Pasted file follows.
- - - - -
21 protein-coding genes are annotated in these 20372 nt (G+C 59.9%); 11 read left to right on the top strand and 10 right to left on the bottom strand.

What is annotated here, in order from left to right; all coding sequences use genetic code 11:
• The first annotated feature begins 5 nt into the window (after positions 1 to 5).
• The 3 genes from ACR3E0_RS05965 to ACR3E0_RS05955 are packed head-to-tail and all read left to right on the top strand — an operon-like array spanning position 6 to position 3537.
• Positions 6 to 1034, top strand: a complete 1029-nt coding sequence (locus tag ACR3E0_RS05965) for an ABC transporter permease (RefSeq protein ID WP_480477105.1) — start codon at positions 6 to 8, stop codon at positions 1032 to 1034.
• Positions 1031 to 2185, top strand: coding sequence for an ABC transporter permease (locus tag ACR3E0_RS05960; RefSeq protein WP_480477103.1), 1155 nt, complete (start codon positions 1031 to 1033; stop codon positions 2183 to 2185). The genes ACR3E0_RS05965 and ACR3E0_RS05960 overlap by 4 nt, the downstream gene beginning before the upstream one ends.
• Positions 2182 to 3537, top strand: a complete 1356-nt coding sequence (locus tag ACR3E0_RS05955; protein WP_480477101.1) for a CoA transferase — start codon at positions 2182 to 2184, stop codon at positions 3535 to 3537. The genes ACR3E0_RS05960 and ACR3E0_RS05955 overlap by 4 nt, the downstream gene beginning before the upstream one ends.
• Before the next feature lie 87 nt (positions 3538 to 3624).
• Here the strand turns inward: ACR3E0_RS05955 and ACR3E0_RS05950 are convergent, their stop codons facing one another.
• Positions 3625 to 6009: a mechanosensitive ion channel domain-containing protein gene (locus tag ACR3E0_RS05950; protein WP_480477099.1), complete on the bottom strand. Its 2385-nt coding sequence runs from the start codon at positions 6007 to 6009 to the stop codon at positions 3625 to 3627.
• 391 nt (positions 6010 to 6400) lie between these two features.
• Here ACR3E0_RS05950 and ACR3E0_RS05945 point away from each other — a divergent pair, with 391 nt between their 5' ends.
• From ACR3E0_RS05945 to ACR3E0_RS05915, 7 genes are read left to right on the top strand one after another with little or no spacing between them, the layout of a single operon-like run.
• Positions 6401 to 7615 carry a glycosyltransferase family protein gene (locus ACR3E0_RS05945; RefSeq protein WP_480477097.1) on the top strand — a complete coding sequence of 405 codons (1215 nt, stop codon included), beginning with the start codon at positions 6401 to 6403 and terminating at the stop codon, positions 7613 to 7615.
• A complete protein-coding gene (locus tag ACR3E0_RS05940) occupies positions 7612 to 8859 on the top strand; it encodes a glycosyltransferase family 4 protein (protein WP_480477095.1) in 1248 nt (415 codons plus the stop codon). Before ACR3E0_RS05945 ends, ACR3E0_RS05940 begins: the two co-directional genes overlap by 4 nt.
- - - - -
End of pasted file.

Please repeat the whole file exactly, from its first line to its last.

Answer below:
21 protein-coding genes are annotated in these 20372 nt (G+C 59.9%); 11 read left to right on the top strand and 10 right to left on the bottom strand.

What is annotated here, in order from left to right; all coding sequences use genetic code 11:
• The first annotated feature begins 5 nt into the window (after positions 1 to 5).
• The 3 genes from ACR3E0_RS05965 to ACR3E0_RS05955 are packed head-to-tail and all read left to right on the top strand — an operon-like array spanning position 6 to position 3537.
• Positions 6 to 1034, top strand: a complete 1029-nt coding sequence (locus tag ACR3E0_RS05965) for an ABC transporter permease (RefSeq protein ID WP_480477105.1) — start codon at positions 6 to 8, stop codon at positions 1032 to 1034.
• Positions 1031 to 2185, top strand: coding sequence for an ABC transporter permease (locus tag ACR3E0_RS05960; RefSeq protein WP_480477103.1), 1155 nt, complete (start codon positions 1031 to 1033; stop codon positions 2183 to 2185). The genes ACR3E0_RS05965 and ACR3E0_RS05960 overlap by 4 nt, the downstream gene beginning before the upstream one ends.
• Positions 2182 to 3537, top strand: a complete 1356-nt coding sequence (locus tag ACR3E0_RS05955; protein WP_480477101.1) for a CoA transferase — start codon at positions 2182 to 2184, stop codon at positions 3535 to 3537. The genes ACR3E0_RS05960 and ACR3E0_RS05955 overlap by 4 nt, the downstream gene beginning before the upstream one ends.
• Before the next feature lie 87 nt (positions 3538 to 3624).
• Here the strand turns inward: ACR3E0_RS05955 and ACR3E0_RS05950 are convergent, their stop codons facing one another.
• Positions 3625 to 6009: a mechanosensitive ion channel domain-containing protein gene (locus tag ACR3E0_RS05950; protein WP_480477099.1), complete on the bottom strand. Its 2385-nt coding sequence runs from the start codon at positions 6007 to 6009 to the stop codon at positions 3625 to 3627.
• 391 nt (positions 6010 to 6400) lie between these two features.
• Here ACR3E0_RS05950 and ACR3E0_RS05945 point away from each other — a divergent pair, with 391 nt between their 5' ends.
• From ACR3E0_RS05945 to ACR3E0_RS05915, 7 genes are read left to right on the top strand one after another with little or no spacing between them, the layout of a single operon-like run.
• Positions 6401 to 7615 carry a glycosyltransferase family protein gene (locus ACR3E0_RS05945; RefSeq protein WP_480477097.1) on the top strand — a complete coding sequence of 405 codons (1215 nt, stop codon included), beginning with the start codon at positions 6401 to 6403 and terminating at the stop codon, positions 7613 to 7615.
• A complete protein-coding gene (locus tag ACR3E0_RS05940) occupies positions 7612 to 8859 on the top strand; it encodes a glycosyltransferase family 4 protein (protein WP_480477095.1) in 1248 nt (415 codons plus the stop codon). Before ACR3E0_RS05945 ends, ACR3E0_RS05940 begins: the two co-directional genes overlap by 4 nt.